As Deborah Lipstadt makes history as the first U.S. special envoy for monitoring and combating antisemitism, local Jewish voices expressed hope in her capacity to meet the challenges of the new position.
“I think Deborah Lipstadt has a unique standing,” said Rob Leikind, regional director of AJC New England. “She is a globally recognized scholar and activist who has the opportunity to explain what antisemitism is in a way I think few people really can.”
That was on display last week, on May 12. In her first public event in her new role, Lipstadt gave an address at the U.S. Holocaust Memorial Museum in which she explained the characteristics of antisemitism, including three that she said are unique—“its age-old nature,” its appearance “from many different places on the political spectrum” and its status as a conspiracy theory. She also said that antisemites are familiar with both “punching down” and “punching up”: “They revile the Jews, but they also fear them.” She addressed the role of Israel in the discussion as well, saying that “criticism of Israeli policies is not antisemitism,” but urged listeners to become vigilant “when there is an imbalance in the criticism.”
Lipstadt also invoked her background as a scholar of the Holocaust at Emory University—including being a defendant in a libel trial involving Holocaust denier David Irving, in which she was ultimately vindicated—in criticizing recent statements made by Russian leaders regarding the war in Ukraine. One phrase that drew her criticism was “Nazi filth,” which was used by Russian president Vladimir Putin to describe the government of Ukraine in a May 8 speech.
“It’s important to remember that her area of responsibility is foreign, not domestic,” said Jonathan Sarna, director of the Schusterman Center for Israel Studies and the Joseph H. and Belle R. Braun Professor of Jewish History at Brandeis University. “She has already made it clear, I think, in her very first day, when she spoke about Russia. She will use social media and her own well-developed skills to call out antisemitism and help to get people to realize what antisemitism is.”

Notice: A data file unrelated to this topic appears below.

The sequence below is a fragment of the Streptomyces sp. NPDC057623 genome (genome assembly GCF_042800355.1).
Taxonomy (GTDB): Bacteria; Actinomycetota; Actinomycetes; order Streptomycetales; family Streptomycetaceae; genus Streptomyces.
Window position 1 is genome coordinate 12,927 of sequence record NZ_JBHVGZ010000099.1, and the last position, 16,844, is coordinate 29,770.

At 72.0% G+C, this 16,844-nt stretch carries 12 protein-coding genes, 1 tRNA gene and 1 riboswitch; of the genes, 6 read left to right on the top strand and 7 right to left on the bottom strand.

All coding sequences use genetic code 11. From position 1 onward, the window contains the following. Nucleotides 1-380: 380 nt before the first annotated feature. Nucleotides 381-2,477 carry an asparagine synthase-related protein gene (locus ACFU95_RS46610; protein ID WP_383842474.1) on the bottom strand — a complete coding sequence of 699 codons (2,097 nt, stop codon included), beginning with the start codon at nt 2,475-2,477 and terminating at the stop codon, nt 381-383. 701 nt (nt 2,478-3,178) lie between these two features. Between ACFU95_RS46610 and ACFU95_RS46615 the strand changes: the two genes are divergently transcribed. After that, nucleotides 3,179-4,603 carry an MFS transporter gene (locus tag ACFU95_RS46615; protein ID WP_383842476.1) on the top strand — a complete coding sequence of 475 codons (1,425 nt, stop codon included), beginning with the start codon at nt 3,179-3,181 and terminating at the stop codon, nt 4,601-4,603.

“Educating about antisemitism is key to successfully combating it,” Deborah Coltin, executive director of the Lappin Foundation, wrote in an email. “While [Lipstadt] is a noted historian, par excellence, she is a highly regarded educator at heart. This new role is an opportunity for her to share her skills on a grander level.”
In 2020, Coltin was part of a committee that organized a community read of Lipstadt’s then-new book, “Antisemitism: Here and Now,” which had won the National Jewish Book Award the previous year. She organized a Zoom talk by Lipstadt and got to meet her online prior to the discussion.
“Deborah Lipstadt’s knowledge about and first-hand experience with antisemitism run deep,” Coltin said. “She is bold and brave. Knowledge and fearlessness are necessary in this fight, and Deborah Lipstadt is fearless when it comes to antisemitism. She has the ability to speak with people where they are at, and this, I believe, is one of her greatest strengths.”
In Lipstadt’s talk at the U.S. Holocaust Memorial Museum, she made use of a variety of approaches, from a joke she heard from Soviet refuseniks that helped them cope with antisemitism to contemporary data from the European Commission: “Nine out of 10 European Jews consider antisemitism as a serious problem,” she said.
Although her speech touched on multiple trouble spots for antisemitism worldwide, from Europe to Latin America, she also addressed the threat in the U.S., listing places where antisemitic attacks had occurred. Tragically, days later, on May 14, an 18-year-old gunman allegedly killed 10 people and wounded three others, with most of the victims being Black, in a mass shooting at a supermarket in Buffalo, New York. In a 180-page online document attributed to the gunman, the author “describes himself as a fascist, a White supremacist and an anti-Semite,” according to CNN.
Leikind noted that the document expressed support for a racist idea called “replacement theory,” “a belief about Jews, and in this case Jews and people of color, and the threat they possess. Those ideas give rise to hate.”
“People often think about antisemitism as a sort of hate, and very often it is,” Leikind said. “But antisemitism starts with ideas—ideas about Jews, about Judaism, about the moral universe in which we live in. From there, hate follows. A timely example is what happened [May 14] in Buffalo, an action inspired by ideas, ideas that led someone to do this … similar to ideas which caused the shooting at the Tree of Life synagogue in Pittsburgh [in 2018].”
Although Sarna spoke with JewishBoston before the May 14 shooting, he did allude to the issue of U.S.-based threats: “There are people who have felt there ought to be somebody focused on domestic antisemitism. Of course, the FBI tracks it officially, and there are plenty of other groups—most notably, the ADL tracks it. To have a government position [as Lipstadt’s], obviously it would be based in the State Department. What I think is most important here is that we elevated Deborah Lipstadt’s voice, and we are sorely missing a voice in this area—Elie Wiesel passed away, Abe Foxman retired.”
Sarna added, “I hope very much that she’ll be able to shine a light on worldwide antisemitism that has been too often, I think, overlooked, and at what has allowed it to spread in such an alarming way.”